It’s that time of year again when everyone puts on their party hat for the annual Christmas party. One thing to remember, apart from to have fun, is how the cost is treated.
Employers can use an allowance of up to £150 per employee per year for hosting events such as the Christmas party. The guidance from HMRC states that it should be all of the following to be included:
- £150 or less per person
- An annual event (Christmas/summer party)
- Open to all employees
If an employer likes to host multiple events, the £150 can be used across them as long as the combined figure is £150 or less and meets the above criteria.
An employer can still use the allowance if they have more than one location so long as all employees can attend one of the events.
If an employer wishes to spend more than the £150 or the event isn’t covered by the exemption, there are some reporting requirements and National Insurance to pay.
The cost should be reported on form P11D for the employees attending and Class 1A National Insurance paid on the full cost of the event.
Example for multiple events – EIM21691
The example used in the Employment Income Manual states:
A company holds two annual dinner dances open to all its employees in the tax year. The total cost of the first, including transport and accommodation provided for certain guests, was £10,000 including VAT. The total number of persons attending was 100 and the cost per head was therefore £100.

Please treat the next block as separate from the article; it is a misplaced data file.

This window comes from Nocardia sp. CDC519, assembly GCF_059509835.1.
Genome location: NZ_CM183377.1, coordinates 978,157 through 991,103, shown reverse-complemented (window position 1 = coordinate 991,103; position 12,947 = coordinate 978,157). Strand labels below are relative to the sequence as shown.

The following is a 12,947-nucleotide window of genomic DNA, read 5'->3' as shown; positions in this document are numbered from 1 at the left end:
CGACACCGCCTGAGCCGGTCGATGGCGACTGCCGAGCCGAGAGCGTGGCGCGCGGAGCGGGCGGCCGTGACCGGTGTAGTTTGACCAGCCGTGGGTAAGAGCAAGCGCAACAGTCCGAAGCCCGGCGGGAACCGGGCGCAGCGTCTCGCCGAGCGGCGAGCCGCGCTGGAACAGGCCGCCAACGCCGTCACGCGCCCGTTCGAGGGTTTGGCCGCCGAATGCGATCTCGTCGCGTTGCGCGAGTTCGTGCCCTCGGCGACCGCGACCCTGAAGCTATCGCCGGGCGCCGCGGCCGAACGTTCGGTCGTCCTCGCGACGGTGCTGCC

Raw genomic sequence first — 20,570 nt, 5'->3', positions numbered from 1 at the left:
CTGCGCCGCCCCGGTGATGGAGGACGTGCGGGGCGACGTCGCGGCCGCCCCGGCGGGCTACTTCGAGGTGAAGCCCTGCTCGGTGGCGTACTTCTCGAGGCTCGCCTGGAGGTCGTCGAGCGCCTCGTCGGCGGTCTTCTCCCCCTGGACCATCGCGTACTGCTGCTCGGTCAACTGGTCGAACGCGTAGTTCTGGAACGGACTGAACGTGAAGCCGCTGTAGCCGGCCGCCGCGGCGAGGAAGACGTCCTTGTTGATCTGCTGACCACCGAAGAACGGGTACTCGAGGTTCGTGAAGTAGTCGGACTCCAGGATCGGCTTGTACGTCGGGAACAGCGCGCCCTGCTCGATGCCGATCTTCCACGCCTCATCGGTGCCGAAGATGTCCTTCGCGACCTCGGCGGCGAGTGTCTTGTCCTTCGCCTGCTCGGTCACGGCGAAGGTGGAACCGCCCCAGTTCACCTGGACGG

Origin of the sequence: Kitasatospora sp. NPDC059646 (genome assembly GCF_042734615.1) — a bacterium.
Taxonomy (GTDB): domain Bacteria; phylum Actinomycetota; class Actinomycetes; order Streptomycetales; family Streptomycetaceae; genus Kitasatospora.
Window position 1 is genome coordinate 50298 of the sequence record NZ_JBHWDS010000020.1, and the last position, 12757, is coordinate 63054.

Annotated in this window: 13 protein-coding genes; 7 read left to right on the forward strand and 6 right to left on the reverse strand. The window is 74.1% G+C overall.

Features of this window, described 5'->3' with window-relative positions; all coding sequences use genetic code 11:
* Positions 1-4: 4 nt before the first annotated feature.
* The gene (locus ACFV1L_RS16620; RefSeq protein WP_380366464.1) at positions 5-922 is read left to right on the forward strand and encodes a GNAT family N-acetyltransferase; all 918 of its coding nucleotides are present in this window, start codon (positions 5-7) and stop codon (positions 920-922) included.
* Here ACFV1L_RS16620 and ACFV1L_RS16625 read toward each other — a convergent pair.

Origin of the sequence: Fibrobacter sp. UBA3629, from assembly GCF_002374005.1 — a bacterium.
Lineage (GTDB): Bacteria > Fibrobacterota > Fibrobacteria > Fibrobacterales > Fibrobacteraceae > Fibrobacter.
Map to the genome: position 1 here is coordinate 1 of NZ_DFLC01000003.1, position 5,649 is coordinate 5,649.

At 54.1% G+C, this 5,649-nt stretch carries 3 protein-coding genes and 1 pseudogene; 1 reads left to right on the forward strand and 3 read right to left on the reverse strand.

The second dinner dance cost £8,000 including VAT, and 100 people attended this. The average cost was therefore £80.
The total cost per head for both functions was £180 so they cannot both qualify for exemption under Section 264(3) ITEPA 2003 (see EIM21690). Since the cost per head of each party on its own was not more than £150, either event can qualify for exemption on its own but it is more beneficial overall for the first to be exempted. So the benefits arising from that function will not be charged and those arising from the second function will be charged.
For employees who attended:
- both events, they will be chargeable only on the benefit of £80 for the second event
- only the first event, there will be no chargeable benefit because that event is exempt
- only the second event, they will be chargeable on the benefit of £80.
If the average cost per head of each of the functions exceeded £150 the full amount of the benefit of both functions would be chargeable. The £150 is not an allowance to be set against an amount that exceeds that figure.